As Russell revealed, pam-namespace is able to polyinstanciate some directories following rules set in /etc/security/namespace.conf (see namespace.conf(5)). The sad thing is that it apparently can’t just create a new namespace without polyinstanciating a directory, which could be useful if you only want separate namespaces, but no polyinstanciated directory.

Russell’s recipe goes as follows:

  • At boot time, / is put in shared mode and /tmp in private mode.
  • When opening a session, pam will create a new namespace, and bind mount /tmp-inst/$USER to /tmp.

What this means is that in the newly created namespace, a user reading in /tmp will actually be reading in /tmp-inst/$USER without the user knowing. Also, if root mounts something on the parent namespace, it will be propagated (/ being shared) to the user namespace. This means that mounting USB storage, for example, will be propagated to the user namespace. This also means that something mounted from the user namespace will also be propagated to the parent namespace. In both cases, this only applies to mounts occuring outside of /tmp, for which mounts don’t get propagated.

Note that without setting /tmp as private, when PAM would be mounting /tmp/inst/$USER, it would propagate as well, setting /tmp to /tmp/inst/$USER for everyone. So setting /tmp as private is mandatory.

There is, however, a flaw in Russell’s recipe: If any of the user mounts something under a submount of /, under /var for example, if /var is mounted, it won’t be mounted to a user that already had a session opened. For that to be possible, you have to use --make-rshared instead of --make-shared in Russell’s recipe.

Some nice setup that can be done with all these, is the following:

Add the following to /etc/security/namespace.conf:

/tmp tmpfs tmpfs root

Add the following to /etc/pam.d/common-session:

session required

Until here, it is pretty much the same as Russell’s, except /tmp is a tmpfs instead of a real directory in /tmp-inst/, which can have some advantages. It doesn’t seem to be possible to give pam-namespace a size for the tmpfs, though.

Add the following to /etc/rc.local:

mount --make-rshared / mount --bind /tmp /tmp mount --make-private /tmp

Here again, this is the same as Russell’s except for the correction for --make-rshared as seen above. If /tmp is already a mount point (on my systems, it is a tmpfs), you can remove mount --bind /tmp /tmp from above.

Add the following to /etc/security/namespace.init:

mount --make-rslave /

Now, this is where it gets interesting: we’re setting the whole tree as slave in the user namespace which means that if a user mounts a file system anywhere, it will only be seen in his session. Which means the user can more safely mount encrypted volumes: they won’t be available to other users (root can still go wandering in /dev/kmem, though). And you don’t even need SE linux for that.

The caveat is that if you open a root session with su, from the user session, you are still inside the user boundaries, and don’t have access to the virtual filesystem as it is for init. And if you mount something as root then, while it will appear in the user namespace, it won’t appear neither in other users namespace nor in init’s, which can be a good thing in some cases, but a burden in others. It means you may need to setup a special user that won’t get a new namespace in /etc/security/namespace.conf.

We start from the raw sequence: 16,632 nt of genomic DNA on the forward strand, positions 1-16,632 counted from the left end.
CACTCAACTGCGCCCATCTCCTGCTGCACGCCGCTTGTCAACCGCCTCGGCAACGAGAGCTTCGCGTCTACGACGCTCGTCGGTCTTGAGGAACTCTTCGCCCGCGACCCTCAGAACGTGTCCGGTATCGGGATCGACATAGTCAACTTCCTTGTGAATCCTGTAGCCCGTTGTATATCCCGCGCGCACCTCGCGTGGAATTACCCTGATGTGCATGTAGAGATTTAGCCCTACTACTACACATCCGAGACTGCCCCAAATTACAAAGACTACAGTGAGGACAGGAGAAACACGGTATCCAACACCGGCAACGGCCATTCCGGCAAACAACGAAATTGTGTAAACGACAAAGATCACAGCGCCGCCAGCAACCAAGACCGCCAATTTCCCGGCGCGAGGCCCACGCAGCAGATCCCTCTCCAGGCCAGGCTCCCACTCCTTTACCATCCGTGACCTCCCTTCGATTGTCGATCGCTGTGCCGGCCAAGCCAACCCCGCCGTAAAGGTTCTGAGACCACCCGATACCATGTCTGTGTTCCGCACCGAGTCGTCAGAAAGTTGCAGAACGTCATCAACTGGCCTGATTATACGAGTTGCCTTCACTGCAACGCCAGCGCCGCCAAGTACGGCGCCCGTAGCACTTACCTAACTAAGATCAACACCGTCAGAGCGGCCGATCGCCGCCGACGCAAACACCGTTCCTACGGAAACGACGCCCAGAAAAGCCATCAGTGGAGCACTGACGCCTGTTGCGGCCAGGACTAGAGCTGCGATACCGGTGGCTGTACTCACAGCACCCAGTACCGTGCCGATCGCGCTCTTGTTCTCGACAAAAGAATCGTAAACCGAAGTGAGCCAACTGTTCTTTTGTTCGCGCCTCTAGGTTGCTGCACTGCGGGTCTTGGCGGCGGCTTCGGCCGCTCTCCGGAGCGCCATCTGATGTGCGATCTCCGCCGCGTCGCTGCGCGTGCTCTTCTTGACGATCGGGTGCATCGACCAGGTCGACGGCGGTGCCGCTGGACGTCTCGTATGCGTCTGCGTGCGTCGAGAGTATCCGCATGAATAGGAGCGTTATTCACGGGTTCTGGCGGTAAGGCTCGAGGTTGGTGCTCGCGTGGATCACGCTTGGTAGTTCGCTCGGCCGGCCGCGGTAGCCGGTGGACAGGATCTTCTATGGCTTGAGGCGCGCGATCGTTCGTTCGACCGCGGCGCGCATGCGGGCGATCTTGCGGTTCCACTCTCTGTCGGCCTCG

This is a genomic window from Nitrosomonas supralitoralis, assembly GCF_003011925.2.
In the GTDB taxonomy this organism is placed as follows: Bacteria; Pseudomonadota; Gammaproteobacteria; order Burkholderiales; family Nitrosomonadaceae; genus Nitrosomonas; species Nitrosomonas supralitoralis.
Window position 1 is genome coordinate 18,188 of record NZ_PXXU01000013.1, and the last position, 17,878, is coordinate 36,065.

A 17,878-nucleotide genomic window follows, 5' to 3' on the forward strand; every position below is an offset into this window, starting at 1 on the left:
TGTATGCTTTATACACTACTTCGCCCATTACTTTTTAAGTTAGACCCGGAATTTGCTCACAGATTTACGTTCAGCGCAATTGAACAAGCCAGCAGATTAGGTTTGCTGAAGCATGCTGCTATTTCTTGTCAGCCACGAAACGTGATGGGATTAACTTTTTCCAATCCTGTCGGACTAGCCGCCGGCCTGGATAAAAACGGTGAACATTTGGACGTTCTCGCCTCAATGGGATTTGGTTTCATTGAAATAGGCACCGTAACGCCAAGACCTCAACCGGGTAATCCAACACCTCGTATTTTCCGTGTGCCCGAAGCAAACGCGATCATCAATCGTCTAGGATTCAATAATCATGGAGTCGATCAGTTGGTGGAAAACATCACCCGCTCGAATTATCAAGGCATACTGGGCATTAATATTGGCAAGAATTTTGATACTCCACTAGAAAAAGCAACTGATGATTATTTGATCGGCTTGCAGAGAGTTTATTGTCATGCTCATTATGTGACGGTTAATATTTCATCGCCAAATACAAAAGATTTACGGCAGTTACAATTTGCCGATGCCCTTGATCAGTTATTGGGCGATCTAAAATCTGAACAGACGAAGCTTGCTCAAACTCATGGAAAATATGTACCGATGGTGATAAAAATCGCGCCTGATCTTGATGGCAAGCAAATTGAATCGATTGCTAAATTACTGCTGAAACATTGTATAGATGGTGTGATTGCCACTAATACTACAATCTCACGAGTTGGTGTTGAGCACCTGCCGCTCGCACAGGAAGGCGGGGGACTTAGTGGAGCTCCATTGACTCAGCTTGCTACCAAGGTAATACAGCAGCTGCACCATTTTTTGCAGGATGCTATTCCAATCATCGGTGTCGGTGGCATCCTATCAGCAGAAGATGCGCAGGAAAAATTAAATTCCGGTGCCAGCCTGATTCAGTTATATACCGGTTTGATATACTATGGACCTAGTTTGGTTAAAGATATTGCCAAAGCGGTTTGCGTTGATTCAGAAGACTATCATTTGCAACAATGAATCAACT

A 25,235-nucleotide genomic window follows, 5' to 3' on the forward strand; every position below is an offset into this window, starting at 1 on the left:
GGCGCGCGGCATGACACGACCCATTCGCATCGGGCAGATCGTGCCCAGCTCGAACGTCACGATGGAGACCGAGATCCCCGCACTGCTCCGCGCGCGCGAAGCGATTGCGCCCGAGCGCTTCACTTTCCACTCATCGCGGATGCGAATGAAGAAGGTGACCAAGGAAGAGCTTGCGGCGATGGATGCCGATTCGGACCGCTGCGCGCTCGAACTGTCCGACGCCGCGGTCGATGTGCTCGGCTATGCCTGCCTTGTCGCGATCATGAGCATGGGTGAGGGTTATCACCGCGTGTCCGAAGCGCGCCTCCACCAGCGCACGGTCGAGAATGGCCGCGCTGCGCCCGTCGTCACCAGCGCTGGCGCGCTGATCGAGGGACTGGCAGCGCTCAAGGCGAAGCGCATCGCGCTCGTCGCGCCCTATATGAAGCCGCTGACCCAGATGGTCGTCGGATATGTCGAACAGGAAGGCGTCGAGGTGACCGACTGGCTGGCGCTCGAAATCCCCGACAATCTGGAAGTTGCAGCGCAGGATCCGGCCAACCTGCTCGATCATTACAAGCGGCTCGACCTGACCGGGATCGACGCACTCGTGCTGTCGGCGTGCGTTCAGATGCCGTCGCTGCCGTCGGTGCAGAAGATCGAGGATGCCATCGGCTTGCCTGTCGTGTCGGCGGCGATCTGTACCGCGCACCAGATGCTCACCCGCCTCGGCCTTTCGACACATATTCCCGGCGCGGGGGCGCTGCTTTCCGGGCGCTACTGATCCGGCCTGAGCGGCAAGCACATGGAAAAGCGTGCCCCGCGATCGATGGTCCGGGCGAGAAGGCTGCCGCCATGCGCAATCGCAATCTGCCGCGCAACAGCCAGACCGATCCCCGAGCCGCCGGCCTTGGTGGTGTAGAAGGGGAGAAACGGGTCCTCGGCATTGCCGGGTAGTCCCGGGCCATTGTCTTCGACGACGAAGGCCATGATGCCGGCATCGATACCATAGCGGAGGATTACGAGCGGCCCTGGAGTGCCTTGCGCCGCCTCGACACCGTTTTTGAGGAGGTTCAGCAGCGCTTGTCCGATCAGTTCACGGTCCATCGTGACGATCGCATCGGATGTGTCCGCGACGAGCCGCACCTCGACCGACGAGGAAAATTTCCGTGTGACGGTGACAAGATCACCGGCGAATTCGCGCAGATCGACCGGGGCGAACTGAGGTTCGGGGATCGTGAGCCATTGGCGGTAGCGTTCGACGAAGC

An alternative model would be to only set the user’s home as slave, which means anything mounted by the user in his home directory would stay private in his namespace, while anything mounted outside would be shared with other namespaces.

For that, you may want to replace the lines we added to /etc/security/namespace.init with the following:

HOME=$(getent passwd $3 | cut -d: -f6) mount --bind "$HOME" "$HOME" mount --make-rslave "$HOME"

Either way, the remaining problem is that a root session opened with su from the user session won’t get access to the original /tmp.

As we saw, there are various use cases for namespaces and shared subtrees. I’ll follow-up again on these features soon, as I’ll be using them in yet another way to achieve a very different purpose.

2008-12-13 17:01:12+0900

p.d.o | 1 Comment »

Shared subtrees

As reply to my previous post about per-process namespaces, Russell wrote about pam-namespace and shared subtrees. As he reports, pam-namespace (that I discovered by the occasion) can do what I was suggesting would be nice for pam-tmpdir.

Anyways, I was actually already planning to write about shared subtrees and how they can be useful with namespaces. In this first post, I will introduce shared subtrees, while in a follow-up post I will introduce how they can usefully be used with namespaces.

As a preliminary note, you should know that while etch’s kernel supports shared subtrees, etch’s mount doesn’t support the necessary options. Lenny’s mount is unfortunately uninstallable on etch due to its dependency on a newer libc. But you can find a smount utility’s source code in Documentation/filesystems/sharedsubtree.txt in the kernel source, where other explanations about the feature are available. So, you can either backport lenny’s util-linux to etch, or build smount to replicate what I will be doing below. If you are using smount, just replace